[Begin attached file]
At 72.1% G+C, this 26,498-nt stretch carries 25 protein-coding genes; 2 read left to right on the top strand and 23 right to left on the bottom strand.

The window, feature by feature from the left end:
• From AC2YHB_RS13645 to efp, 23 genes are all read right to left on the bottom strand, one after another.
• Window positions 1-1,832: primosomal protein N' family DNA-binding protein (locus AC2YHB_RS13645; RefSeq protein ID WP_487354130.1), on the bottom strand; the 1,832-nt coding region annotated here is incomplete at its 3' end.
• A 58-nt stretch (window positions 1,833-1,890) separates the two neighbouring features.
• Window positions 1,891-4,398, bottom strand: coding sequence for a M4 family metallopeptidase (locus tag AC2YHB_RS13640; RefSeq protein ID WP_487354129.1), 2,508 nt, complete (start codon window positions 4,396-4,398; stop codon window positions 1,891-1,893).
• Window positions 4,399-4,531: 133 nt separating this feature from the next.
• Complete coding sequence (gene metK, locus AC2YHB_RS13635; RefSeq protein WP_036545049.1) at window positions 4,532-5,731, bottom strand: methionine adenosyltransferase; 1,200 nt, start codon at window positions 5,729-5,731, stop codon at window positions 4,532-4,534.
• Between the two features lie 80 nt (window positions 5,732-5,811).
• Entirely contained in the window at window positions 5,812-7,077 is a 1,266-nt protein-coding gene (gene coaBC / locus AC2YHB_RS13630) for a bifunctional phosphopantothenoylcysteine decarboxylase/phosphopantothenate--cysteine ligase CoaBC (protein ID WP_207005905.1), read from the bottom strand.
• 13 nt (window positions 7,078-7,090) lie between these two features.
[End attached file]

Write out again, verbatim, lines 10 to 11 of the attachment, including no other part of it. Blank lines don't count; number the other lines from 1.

• Entirely contained in the window at window positions 5,812-7,077 is a 1,266-nt protein-coding gene (gene coaBC / locus AC2YHB_RS13630) for a bifunctional phosphopantothenoylcysteine decarboxylase/phosphopantothenate--cysteine ligase CoaBC (protein ID WP_207005905.1), read from the bottom strand.
• 13 nt (window positions 7,078-7,090) lie between these two features.